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Menopause APPG calls on government to ‘urgently scrap’ HRT prescription costs

The all-party parliamentary group (APPG) on menopause has called on the government to make HRT prescriptions free in England, following a year-long inquiry.

The cost of hormone replacement therapy (HRT) prescriptions still pose a barrier for some, the APPG wrote in a report published today (October 12).

While the Department of Health and Social Care (DH) has committed to making HRT cheaper on prescription, the group criticised that this measure will not be implemented until April 2023.

“HRT is not a luxury, and it ought to be freely available for all who wish to use it,” the APPG argued, calling on the government to scrap prescription costs in England, “as is the case in Wales, Scotland and Northern Ireland”.

This should include vaginal hormonal preparations as well as systemic HRT, it added.

It separately urged the government to create a national formulary that would allow GPs and other healthcare professionals to prescribe HRT and gain “the correct understanding of the medicines available”. 

Read more: HRT supply: Are key manufacturers still experiencing stock issues?

Such a move would “improve equity of access”, the APPG stated, as patients in England currently find themselves at the mercy of a “postcode lottery” when it comes to receiving menopause care.

“There is a stark divide between those who can afford to seek treatment elsewhere, and those who cannot,” APPG chair Carolyn Harris said.

A DH spokesperson said that the department has “put women’s health at the top of the agenda”, by taking actions to boost HRT supplies and reduce the cost of these prescriptions.

“We have accepted the recommendations of the HRT supply taskforce, including the continued use of serious shortage protocols when appropriate to manage shortages and further exploration of NHS formularies,” they added.

 

Reforming menopause education

 

“We are still a long way off from ensuring all healthcare professionals have adequate menopause training,” the APPG wrote in the report.

Although it welcomed NHS England’s move to develop an awareness-raising package for healthcare professionals, including pharmacists, to ensure more women are advised to seek support earlier in their menopause, the APPG stressed this was “simply not enough”.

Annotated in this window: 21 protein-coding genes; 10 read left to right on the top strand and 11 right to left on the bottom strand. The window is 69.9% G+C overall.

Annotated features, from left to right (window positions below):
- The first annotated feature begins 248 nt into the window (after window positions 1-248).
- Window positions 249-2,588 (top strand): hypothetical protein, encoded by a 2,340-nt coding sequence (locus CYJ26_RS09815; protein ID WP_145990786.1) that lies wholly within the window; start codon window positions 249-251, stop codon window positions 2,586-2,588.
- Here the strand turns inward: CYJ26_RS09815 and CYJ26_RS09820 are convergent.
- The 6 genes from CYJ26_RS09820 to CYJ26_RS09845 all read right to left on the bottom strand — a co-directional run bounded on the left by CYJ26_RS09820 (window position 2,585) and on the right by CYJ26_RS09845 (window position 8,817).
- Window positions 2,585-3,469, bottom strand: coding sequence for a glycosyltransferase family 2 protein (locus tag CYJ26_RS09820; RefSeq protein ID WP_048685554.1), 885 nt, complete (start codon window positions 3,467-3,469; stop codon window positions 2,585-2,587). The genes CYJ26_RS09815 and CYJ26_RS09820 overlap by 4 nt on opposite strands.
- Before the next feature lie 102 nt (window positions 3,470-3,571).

Read more: HRT drug Gina 10mcg available OTC in all pharmacies by end of month

“Great urgency is needed in delivering reforms to all these sections of our healthcare system, so practitioners can be educated on menopause,” the group stated.

Referring to the DH’s Women’s Health Strategy for England, the APPG said “the gap between primary and specialist services must be bridged”, particularly for patients waiting for specialist care.

Other healthcare professionals, including pharmacists, could support women through the menopause, it noted.

 

MHRA should amend HRT info

 

Lastly, the APPG claimed that the Medicines and Healthcare Products Regulatory Agency’s (MHRA) information on HRT was “currently inaccurate and misleading” and therefore “confusing for both healthcare professionals and women”.

It referred specifically to the MHRA stating that transdermal oestrogen can increase risks of clotting, and that vaginal oestrogen is linked to the risk of heart disease.

The APPG recommended that the DH work with the MHRA “to amend and update their information”. In response, the MHRA told C+D that its information on whether HRT is connected to increased risk of blood clots is “under review”.

However, it stood by its information about the risk of breast cancer increasing with the prolonged use of systemic HRT containing oestrogen only, or oestrogen with progestogen.

Overall, HRT is safe and effective for the majority of menopausal individuals, although patients with a history of breast cancer or blood clots should not use these prducts, as reflected in National Institute for Health and Care Excellence guidance and HRT product information, the MHRA spokesperson said.

 

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